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  • 1.
    Cats, Oded
    et al.
    KTH, School of Architecture and the Built Environment (ABE), Transport Science, Transport Planning, Economics and Engineering.
    Jenelius, Erik
    KTH, School of Architecture and the Built Environment (ABE), Transport Science, Transport Planning, Economics and Engineering.
    Beyond a complete failure: The impact of partial capacity degradation on public transport network vulnerability2018In: Transportmetrica B: Transport Dynamics, ISSN 2168-0566, Vol. 6, no 2, p. 77-96Article in journal (Refereed)
    Abstract [en]

    Disruptions in public transport networks (PTNs) often lead to partial capacity reductions rather than complete closures. This study aims to move beyond the vulnerability analysis of complete failures by investigating the impacts of a range of capacity reductions on PTN performance. The relation between network performance and the degradation of line or link capacities is investigated by establishing a vulnerability curve and related metrics. The analysis framework is applied to a full-scan analysis of planned temporary line-level capacity reductions and an analysis of unplanned link-level capacity reductions on the most central segments in the multi-modal rapid PTN of Stockholm, Sweden. The impacts of capacity reductions are assessed using a non-equilibrium dynamic public transport operations and assignment model. The nonlinear properties of on-board crowding, denied boarding, network effects and route choice result in non-trivial, generally convex, relations which carry implications on disruption planning and real-time management.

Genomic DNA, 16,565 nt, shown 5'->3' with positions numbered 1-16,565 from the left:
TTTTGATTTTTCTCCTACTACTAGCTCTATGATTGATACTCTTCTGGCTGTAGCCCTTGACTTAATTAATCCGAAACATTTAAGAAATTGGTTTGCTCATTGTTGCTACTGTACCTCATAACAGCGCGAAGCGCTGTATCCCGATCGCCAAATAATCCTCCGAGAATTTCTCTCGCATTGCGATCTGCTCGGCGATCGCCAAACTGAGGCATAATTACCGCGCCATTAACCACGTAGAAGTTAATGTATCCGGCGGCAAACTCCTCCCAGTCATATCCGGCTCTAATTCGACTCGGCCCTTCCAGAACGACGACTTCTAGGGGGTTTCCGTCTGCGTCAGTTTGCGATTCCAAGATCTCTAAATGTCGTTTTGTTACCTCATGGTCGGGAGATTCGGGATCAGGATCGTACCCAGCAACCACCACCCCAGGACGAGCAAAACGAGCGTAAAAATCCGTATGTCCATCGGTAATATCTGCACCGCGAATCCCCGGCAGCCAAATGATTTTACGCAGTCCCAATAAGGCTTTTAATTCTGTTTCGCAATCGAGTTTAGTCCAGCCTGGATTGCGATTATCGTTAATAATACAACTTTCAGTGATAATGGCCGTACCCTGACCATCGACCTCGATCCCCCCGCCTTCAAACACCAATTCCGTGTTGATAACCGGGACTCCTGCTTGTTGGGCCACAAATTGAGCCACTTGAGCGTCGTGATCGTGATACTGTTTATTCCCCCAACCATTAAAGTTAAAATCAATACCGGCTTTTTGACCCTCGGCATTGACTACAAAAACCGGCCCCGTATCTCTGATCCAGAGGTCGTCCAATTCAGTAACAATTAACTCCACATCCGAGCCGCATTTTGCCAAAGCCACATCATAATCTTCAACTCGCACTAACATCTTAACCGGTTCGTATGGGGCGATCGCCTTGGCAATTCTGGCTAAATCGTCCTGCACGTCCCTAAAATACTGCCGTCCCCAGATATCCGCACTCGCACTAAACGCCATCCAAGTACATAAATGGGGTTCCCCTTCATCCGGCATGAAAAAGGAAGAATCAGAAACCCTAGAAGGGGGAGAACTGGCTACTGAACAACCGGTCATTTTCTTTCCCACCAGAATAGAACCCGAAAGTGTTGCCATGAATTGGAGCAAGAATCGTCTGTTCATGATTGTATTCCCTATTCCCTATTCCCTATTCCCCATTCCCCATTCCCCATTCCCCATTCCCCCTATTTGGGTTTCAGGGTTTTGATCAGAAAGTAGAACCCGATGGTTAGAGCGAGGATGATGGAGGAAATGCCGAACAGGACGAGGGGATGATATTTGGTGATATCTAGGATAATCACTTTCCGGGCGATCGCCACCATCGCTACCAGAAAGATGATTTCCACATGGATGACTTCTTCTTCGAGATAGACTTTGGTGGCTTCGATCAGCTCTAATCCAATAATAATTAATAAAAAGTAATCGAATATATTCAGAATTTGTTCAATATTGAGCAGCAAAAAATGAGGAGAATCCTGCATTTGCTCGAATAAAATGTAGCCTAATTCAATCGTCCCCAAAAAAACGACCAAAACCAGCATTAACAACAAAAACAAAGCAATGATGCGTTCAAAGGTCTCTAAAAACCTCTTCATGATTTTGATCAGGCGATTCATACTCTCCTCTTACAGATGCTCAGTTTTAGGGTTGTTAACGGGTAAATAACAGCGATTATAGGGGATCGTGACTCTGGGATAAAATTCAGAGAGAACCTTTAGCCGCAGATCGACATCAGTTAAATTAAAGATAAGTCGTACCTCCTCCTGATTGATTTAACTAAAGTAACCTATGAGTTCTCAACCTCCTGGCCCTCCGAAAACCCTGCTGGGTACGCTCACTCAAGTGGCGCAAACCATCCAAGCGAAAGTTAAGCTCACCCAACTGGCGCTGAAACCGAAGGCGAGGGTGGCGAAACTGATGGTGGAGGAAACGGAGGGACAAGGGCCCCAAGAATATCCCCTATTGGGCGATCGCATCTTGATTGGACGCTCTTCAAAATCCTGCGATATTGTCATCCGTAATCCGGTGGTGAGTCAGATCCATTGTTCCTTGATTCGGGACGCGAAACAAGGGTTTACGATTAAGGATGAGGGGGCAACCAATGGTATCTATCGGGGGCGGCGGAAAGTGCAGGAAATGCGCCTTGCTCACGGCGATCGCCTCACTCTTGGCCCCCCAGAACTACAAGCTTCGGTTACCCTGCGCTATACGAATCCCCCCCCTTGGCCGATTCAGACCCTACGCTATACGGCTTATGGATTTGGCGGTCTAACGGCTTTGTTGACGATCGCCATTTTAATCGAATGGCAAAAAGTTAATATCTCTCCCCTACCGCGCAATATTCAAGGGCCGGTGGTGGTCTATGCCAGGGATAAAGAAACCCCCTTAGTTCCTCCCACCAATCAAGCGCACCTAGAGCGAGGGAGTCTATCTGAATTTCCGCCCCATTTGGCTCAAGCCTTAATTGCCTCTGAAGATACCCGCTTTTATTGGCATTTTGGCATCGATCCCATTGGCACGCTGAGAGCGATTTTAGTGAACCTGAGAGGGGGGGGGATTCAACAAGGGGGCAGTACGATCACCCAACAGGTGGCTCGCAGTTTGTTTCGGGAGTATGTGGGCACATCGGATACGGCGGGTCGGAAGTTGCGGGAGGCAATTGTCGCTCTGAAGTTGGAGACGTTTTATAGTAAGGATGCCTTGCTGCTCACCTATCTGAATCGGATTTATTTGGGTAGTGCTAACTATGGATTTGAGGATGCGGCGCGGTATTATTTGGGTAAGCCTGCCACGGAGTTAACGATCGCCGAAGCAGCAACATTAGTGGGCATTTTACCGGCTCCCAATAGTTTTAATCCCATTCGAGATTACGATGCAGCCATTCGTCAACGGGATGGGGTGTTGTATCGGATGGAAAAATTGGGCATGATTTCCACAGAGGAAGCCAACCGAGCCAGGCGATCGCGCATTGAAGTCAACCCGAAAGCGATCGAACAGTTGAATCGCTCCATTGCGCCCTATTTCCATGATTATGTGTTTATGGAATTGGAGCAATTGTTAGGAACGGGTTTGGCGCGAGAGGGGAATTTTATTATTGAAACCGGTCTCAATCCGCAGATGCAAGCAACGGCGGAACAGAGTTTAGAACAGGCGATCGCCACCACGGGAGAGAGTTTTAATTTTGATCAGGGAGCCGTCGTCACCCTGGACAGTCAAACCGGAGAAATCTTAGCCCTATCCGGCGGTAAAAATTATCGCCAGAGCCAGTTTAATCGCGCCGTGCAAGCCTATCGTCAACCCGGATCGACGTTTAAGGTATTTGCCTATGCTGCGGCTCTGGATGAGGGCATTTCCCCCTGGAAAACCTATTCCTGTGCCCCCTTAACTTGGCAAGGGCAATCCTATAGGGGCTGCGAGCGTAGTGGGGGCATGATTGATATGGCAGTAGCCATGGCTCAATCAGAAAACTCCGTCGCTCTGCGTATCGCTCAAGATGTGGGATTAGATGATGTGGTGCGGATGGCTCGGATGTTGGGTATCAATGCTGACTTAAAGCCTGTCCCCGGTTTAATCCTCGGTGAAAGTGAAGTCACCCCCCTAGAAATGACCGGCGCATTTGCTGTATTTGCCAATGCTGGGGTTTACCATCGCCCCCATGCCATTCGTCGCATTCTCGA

• 2. Laskaris, Georgios
    et al.
    Cats, Oded
    KTH, School of Architecture and the Built Environment (ABE), Civil and Architectural Engineering.
    Jenelius, Erik
    KTH, School of Architecture and the Built Environment (ABE), Civil and Architectural Engineering.
    Rinaldi, Marco
    Viti, Francesco
    Multiline holding based control for lines merging to a shared transit corridor2019In: Transportmetrica B: Transport Dynamics, ISSN 2168-0566, Vol. 7, no 1, p. 1062-1095Article in journal (Refereed)
    Abstract [en]

    In transit corridors, multiple lines share a sequence of consecutive stops to provide higher joint frequency in higher demand areas. A key challenge is to coordinate the transition from single line to joint operation. A holding control strategy aimed at minimizing passenger travel times is introduced for lines merging into a shared corridor, accounting for the coordination of vehicle arrivals from the merging lines as well as the regularity of each line. The criterion is tested using an artificial network and a real-world network to analyze the impact of demand distribution and compare cooperative versus single line control. We illustrate how the real-time strategy yields overall passenger gains, depending on the composition of different user groups. Results are assessed based on operation and passenger performance indicators and show that coordination is achieved. When combined with joint control in the common part, the proposed approach achieves consistent network-wide travel time benefits.

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